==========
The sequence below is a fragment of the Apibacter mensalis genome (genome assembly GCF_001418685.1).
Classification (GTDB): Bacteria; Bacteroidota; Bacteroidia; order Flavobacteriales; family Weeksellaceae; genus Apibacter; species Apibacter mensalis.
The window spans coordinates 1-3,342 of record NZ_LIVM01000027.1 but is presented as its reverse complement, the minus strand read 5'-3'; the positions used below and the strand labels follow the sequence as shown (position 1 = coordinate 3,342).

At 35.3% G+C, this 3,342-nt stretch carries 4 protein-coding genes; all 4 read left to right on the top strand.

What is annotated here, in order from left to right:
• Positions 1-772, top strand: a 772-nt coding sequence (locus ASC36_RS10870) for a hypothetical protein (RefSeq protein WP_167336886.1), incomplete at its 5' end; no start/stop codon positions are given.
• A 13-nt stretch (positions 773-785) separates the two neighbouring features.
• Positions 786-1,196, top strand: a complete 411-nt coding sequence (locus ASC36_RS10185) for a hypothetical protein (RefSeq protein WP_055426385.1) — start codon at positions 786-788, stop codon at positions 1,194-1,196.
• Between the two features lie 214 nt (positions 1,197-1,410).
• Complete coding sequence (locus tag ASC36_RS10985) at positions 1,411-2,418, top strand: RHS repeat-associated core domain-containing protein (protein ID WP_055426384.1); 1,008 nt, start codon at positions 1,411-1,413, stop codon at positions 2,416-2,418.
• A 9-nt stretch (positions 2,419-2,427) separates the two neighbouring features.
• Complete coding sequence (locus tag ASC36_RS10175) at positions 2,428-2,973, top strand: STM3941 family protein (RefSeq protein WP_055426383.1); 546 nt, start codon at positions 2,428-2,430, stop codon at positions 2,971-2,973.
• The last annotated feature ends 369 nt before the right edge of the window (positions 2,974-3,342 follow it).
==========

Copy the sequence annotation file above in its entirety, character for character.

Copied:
The sequence below is a fragment of the Apibacter mensalis genome (genome assembly GCF_001418685.1).
Classification (GTDB): Bacteria; Bacteroidota; Bacteroidia; order Flavobacteriales; family Weeksellaceae; genus Apibacter; species Apibacter mensalis.
The window spans coordinates 1-3,342 of record NZ_LIVM01000027.1 but is presented as its reverse complement, the minus strand read 5'-3'; the positions used below and the strand labels follow the sequence as shown (position 1 = coordinate 3,342).

At 35.3% G+C, this 3,342-nt stretch carries 4 protein-coding genes; all 4 read left to right on the top strand.

What is annotated here, in order from left to right:
• Positions 1-772, top strand: a 772-nt coding sequence (locus ASC36_RS10870) for a hypothetical protein (RefSeq protein WP_167336886.1), incomplete at its 5' end; no start/stop codon positions are given.
• A 13-nt stretch (positions 773-785) separates the two neighbouring features.
• Positions 786-1,196, top strand: a complete 411-nt coding sequence (locus ASC36_RS10185) for a hypothetical protein (RefSeq protein WP_055426385.1) — start codon at positions 786-788, stop codon at positions 1,194-1,196.
• Between the two features lie 214 nt (positions 1,197-1,410).
• Complete coding sequence (locus tag ASC36_RS10985) at positions 1,411-2,418, top strand: RHS repeat-associated core domain-containing protein (protein ID WP_055426384.1); 1,008 nt, start codon at positions 1,411-1,413, stop codon at positions 2,416-2,418.
• A 9-nt stretch (positions 2,419-2,427) separates the two neighbouring features.
• Complete coding sequence (locus tag ASC36_RS10175) at positions 2,428-2,973, top strand: STM3941 family protein (RefSeq protein WP_055426383.1); 546 nt, start codon at positions 2,428-2,430, stop codon at positions 2,971-2,973.
• The last annotated feature ends 369 nt before the right edge of the window (positions 2,974-3,342 follow it).